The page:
Accessing variables of other hosts

Last but not least it might be interesting to access the variables (read: facts) of other hosts. This can of course only be done if the facts are actually available.

If this is given, the data can be accessed via the hostvars key. The value for the key is the name given in the inventory.

Groups from within the inventory can also be accessed. That makes it possible to loop through a list of hosts in a group and for example gather all IP addresses or host names or other data.

The following template first accesses the host name of the machine “tower” and afterwards collects all the epoch data of all machines:

Tower name is: {{ hostvars['tower']['ansible_hostname'] }}
The epochs of the clients are:
{% for host in groups['clients'] %}
- {{ hostvars[host]['ansible_date_time']['epoch'] }}
{% endfor %}

The code for the loop is actual line statement of the Jinja2 template engine. The engine also offers if statements and other common operations.

This comes in handy in simple cases like filling the /etc/hosts, but can also empower admins to for example fill in the data of a loadbalancer or a firewall configuration.

Conclusion

Varialbes are a very powerful feature within Ansible to enrich the functionality it provides. Together with templates and the Jinja2 template and language engine the possibilities are almost endless. And sooner or later every admin will leave the simple Ansible calls and playbooks behind and start diving into variables, templates, and loops through variables of other hosts. To make system automation even easier.

[Short Tip] verify YAML in Shell via Python one-liner [Update]

python logo

Today the question came up how to verify YAML files easily. Of course, there are many very good online parser. But I was wondering if it is possible to do it simply in Bash/ZSH, using a Python one-liner. Here is the code:

$ python -c 'import yaml,sys;yaml.safe_load(sys.stdin)' < yamltest.txt

It throws an exception if the file is not a proper (aka importable) YAML file. Otherwise it just returns with a 0 exit code.

Please note that I am not sure how tolerant yaml.safe_load is. And note that PyYAML needs to be installed.

Update:
Updated to avoid cat abuse – safe the kittens! Thanks to ichor!

So you think offline systems need no updates?

offlineOften customers run offline systems and claim that such machines do not need updates since they are offline. But this is a fallacy: updates do not only close security holes but also deliver bug fixes – and they can be crucial.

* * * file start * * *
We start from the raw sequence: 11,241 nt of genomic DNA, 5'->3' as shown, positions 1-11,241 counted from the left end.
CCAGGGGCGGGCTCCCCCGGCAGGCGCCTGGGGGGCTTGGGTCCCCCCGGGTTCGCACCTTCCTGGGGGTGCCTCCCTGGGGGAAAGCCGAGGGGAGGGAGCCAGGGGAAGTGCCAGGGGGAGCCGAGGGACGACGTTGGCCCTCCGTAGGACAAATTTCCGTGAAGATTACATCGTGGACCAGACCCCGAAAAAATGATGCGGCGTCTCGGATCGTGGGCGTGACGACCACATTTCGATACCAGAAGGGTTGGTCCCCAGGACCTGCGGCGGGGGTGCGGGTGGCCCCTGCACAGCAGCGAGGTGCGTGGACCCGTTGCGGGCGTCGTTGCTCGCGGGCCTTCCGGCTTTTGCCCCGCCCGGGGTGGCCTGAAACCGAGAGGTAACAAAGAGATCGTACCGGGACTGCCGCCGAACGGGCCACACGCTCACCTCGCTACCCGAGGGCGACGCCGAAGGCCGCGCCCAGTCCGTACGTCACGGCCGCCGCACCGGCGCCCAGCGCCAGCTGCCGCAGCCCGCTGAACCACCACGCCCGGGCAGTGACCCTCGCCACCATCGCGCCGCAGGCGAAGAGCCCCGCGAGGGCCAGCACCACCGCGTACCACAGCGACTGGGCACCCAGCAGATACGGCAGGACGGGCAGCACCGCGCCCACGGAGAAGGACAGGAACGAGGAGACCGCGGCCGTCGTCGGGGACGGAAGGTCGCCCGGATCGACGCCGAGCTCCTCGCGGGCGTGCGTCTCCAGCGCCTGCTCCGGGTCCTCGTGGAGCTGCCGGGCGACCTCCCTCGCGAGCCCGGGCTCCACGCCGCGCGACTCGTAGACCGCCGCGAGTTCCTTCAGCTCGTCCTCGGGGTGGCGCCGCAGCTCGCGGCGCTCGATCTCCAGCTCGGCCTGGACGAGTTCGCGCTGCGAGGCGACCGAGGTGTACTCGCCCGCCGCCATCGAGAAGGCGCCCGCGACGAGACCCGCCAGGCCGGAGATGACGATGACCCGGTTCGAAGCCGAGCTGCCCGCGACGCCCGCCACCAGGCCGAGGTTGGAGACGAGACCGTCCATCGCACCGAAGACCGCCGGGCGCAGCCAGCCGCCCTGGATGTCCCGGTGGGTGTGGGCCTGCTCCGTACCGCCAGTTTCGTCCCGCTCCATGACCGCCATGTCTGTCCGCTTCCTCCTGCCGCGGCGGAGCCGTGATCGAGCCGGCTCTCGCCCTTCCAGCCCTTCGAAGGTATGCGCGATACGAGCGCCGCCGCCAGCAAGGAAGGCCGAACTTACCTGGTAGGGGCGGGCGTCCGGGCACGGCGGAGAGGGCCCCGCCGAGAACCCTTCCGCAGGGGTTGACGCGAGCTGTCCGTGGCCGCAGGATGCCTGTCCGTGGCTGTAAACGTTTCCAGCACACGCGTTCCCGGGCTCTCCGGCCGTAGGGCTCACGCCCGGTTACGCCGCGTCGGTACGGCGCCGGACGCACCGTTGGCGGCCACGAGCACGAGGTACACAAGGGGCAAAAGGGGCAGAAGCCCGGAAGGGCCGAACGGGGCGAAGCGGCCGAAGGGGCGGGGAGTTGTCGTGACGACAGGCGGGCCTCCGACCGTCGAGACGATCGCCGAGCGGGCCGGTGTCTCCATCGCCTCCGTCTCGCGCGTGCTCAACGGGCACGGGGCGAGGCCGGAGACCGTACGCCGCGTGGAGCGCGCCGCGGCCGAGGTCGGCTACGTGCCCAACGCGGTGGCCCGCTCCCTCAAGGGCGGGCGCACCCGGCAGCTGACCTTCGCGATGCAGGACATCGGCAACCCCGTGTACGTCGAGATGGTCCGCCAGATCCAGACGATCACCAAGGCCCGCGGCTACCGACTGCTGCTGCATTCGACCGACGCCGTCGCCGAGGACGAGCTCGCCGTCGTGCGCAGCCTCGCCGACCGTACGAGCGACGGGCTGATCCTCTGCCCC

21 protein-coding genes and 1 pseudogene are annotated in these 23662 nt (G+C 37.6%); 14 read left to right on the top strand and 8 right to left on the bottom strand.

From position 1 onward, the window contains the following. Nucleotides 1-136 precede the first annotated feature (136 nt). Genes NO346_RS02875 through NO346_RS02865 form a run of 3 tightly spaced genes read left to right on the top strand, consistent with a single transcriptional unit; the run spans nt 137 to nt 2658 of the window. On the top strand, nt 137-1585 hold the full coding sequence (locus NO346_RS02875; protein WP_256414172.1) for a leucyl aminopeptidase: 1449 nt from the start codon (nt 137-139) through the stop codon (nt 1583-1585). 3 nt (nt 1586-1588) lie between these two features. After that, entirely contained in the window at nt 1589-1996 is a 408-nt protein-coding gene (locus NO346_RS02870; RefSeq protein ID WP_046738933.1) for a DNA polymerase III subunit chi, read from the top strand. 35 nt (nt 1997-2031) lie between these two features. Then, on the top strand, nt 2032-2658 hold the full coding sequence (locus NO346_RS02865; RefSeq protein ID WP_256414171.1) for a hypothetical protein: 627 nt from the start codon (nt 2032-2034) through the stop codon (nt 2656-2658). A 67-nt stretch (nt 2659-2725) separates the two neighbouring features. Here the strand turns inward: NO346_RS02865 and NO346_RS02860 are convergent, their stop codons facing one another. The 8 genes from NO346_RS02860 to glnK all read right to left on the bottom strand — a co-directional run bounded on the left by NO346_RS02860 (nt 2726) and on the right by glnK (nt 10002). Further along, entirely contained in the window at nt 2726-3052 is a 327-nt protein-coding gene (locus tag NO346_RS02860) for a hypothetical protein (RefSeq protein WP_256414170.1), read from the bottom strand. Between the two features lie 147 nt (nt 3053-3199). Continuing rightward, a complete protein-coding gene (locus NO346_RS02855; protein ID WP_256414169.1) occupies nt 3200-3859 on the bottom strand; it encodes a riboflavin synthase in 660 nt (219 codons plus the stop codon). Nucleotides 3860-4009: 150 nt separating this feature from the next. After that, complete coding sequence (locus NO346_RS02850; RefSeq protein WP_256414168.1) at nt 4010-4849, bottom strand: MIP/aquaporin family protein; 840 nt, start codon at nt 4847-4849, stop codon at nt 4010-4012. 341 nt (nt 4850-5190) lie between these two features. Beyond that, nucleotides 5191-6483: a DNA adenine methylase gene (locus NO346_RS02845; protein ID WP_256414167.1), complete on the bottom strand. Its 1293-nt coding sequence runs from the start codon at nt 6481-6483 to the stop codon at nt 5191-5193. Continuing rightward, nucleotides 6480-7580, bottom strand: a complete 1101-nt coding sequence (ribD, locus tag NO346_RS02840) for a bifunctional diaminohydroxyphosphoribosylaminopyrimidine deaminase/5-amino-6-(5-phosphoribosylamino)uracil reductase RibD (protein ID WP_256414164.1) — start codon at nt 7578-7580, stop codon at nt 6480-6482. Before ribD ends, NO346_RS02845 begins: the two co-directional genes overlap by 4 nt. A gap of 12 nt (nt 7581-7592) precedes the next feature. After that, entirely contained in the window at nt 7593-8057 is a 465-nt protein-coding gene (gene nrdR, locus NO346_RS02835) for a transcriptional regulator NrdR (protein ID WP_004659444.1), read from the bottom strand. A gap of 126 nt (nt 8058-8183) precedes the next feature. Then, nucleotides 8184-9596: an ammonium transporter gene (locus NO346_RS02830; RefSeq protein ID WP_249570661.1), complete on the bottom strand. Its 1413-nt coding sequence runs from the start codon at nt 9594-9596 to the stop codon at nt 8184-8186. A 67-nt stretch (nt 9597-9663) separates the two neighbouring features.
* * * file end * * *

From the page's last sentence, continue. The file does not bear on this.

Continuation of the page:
Background

Recently a customer approached me with questions regarding an upgrade of a server. During the discussion, the customer mentioned that the system never got upgrades:

“It is an offline system, there is no need.”

That’s a common misconception. And a dangerous one.

Many people think that updates are only important to fix security issues, and that bugfixes are not really worth considering – after all, the machine works, right?

Wrong!

Software is never perfect. Errors happen. And while security issues might be uncomfortable, bugs in the program code can be a much more serious issue than “mere” security problems.

Example One: Xerox

To pick an example, almost each company out there has one type of system which hardly ever gets updated: copy machines. These days they are connected to the internet and can e-mail scanned documents. They are usually never updated, after all it just works, right?

In 2013 it was discovered that many Xerox WorkCentres had a serious software bug, causing them to alter scanned numbers. It took quite some weeks and analysis until finally a software update fixed the issue. During that time it turned out that the bug was at least 8 years old. So millions and millions of faulty scans have been produced over the years. In some cases the originals were destroyed in the meantime. It can hardly be estimated what impact that will have, but for sure it’s huge and will accompany us for a long time. And it was estimated that even today many scanners are still not patched – because it is not common to patch such systems. Offline, right?

So yes, a security issue might expose your data to the world. But it’s worse when the data is wrong to begin with.